and now the moment you've been waiting for ... I'm not certain what I will find ...

Here's the New Revised Standard Version - Catholic Edition:

 26 In the sixth month the angel Gabriel was sent from God to a city of Galilee named Nazareth, 27 to a virgin betrothed to a man whose name was Joseph, of the house of David; and the virgin's name was Mary. 28 And he came to her and said, "Hail, full of grace, * the Lord is with you!" *  ... 38 And Mary said, "Behold, I am the handmaid of the Lord; let it be to me according to your word." And the angel departed from her. (Source)
I'm happy to have found the following on Wikipedia:

Some minor changes were made to New Testament texts where variant readings aligned better with Catholic understanding and tradition. An appendix to the RSV Catholic Edition documented its departures from the 1962 RSV New Testament. Some of the more important changes were:
  • the use of the phrase "full of grace" in the angel's greeting to Mary (Luke 1:28)
  • the restoration of the story of the woman caught in adultery (John 7:53-8:11)
  • the inclusion of the longer ending to the Gospel according to Mark (16.9-20).
Some disputed verses or phrases that had been footnoted in the RSV were restored in the Catholic Edition (Luke 22.19-20; 24. 5, 12, 36, 40, 51-52). Footnotes regarding the value of New Testament coins were rewritten in terms of how long it took the average worker to earn the money (e.g. the denarius was no longer defined as "twenty cents" but as "a day's wage"). The book of Revelation, called "The Revelation To John", had added as a subtitle ("The Apocalypse"). Some of the changes made in the RSV Catholic Edition were later introduced into the RSV Second Edition of the New Testament in 1971 in preparation for the issuance of the RSV Common Bible. (Source)

So - at least this version (but not Catholic Online) passed my first test ...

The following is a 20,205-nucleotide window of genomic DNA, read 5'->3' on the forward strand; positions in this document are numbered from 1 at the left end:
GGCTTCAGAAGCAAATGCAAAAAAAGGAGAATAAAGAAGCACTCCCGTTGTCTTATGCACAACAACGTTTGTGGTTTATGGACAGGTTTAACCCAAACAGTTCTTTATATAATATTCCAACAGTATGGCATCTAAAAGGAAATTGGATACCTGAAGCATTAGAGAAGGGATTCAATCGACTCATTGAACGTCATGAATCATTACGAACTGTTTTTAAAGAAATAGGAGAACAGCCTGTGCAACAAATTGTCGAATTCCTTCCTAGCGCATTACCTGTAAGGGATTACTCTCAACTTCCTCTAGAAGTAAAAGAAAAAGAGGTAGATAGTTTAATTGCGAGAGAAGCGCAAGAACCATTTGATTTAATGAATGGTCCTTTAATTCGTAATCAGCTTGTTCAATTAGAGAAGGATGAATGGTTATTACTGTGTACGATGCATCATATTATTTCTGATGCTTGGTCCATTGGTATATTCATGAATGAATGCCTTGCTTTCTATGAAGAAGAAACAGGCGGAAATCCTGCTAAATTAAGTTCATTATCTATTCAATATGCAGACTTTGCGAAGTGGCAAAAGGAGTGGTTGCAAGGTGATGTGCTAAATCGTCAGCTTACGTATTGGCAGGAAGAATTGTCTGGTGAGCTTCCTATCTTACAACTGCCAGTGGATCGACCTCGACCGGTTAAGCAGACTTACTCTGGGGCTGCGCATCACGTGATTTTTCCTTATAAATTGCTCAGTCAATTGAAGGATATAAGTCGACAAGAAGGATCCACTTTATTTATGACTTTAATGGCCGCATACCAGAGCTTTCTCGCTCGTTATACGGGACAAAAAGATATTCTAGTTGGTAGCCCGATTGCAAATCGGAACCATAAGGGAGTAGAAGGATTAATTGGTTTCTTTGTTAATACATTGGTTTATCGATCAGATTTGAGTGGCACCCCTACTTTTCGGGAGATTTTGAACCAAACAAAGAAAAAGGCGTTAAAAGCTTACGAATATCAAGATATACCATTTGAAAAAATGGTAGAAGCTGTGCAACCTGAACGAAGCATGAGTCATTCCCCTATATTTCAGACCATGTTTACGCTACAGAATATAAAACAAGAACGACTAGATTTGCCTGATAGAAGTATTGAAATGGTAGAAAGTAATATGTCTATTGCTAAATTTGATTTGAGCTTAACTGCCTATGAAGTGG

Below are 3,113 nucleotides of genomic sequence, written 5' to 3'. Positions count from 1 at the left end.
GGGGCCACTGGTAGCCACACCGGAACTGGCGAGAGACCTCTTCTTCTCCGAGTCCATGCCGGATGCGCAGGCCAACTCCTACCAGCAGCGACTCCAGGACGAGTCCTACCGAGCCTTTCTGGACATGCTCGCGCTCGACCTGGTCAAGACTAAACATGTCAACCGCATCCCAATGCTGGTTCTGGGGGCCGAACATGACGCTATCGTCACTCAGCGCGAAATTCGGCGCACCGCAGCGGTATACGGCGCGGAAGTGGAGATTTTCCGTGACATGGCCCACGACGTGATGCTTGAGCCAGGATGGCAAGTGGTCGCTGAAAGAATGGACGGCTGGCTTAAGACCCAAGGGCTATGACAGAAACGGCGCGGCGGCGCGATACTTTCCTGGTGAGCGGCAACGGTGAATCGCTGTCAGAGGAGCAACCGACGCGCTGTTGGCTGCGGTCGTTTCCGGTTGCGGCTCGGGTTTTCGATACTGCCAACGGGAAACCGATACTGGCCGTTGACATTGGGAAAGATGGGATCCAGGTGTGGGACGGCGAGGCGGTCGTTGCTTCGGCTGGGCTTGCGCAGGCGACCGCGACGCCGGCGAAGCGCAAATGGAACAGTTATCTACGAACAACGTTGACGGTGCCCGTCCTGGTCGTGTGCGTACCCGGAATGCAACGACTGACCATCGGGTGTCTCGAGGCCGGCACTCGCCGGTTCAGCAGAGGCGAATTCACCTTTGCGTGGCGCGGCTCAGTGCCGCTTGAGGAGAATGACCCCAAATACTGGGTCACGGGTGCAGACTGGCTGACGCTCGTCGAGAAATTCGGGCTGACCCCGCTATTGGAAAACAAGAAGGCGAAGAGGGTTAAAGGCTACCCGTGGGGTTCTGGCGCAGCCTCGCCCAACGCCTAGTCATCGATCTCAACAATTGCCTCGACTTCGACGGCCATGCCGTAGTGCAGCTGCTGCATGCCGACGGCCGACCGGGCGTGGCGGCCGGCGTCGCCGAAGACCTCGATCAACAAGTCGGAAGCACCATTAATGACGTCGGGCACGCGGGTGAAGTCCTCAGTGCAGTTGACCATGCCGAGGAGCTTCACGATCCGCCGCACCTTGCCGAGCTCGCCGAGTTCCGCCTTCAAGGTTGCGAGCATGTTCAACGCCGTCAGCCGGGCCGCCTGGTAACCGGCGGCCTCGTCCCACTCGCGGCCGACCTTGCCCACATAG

Please note, I have no desire to actually purchase a blended Catho/Proto version of the Bible.  I'm fine with my Douay-Rheims and Knox translations.

So I'm pleased that the Ignatius Bible has passed the first test, disappointed that the Catholic Online New Jerusalem Bible did not.

P^3

Comments

  1. I am a little confused with your post because the Ignatius RSV is not the same as the NRSV. I think they are of the same version, it is just the NRSV has more inclusive language but I am not sure if you were looking at the NRSV online or the RSV. Either way I totally agree with you in that I, too, have no desire to use a blended Catho/Proto version of the Bible. I also prefer the Douay-Rheims.

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    Replies
    1. It's been a while since I wrote this article, so I forget which version(s) I looked at.

      My primary concern is that a protestant translator will look at the text with his perspective and it will (does) come through in the translation presenting itself as a danger to the Catholic readers.

      Sadly, I suspect that most Catholic translators would largely have the same perspective and likewise pose a danger to the Faith of those Catholics who actually read the bible!

      P^3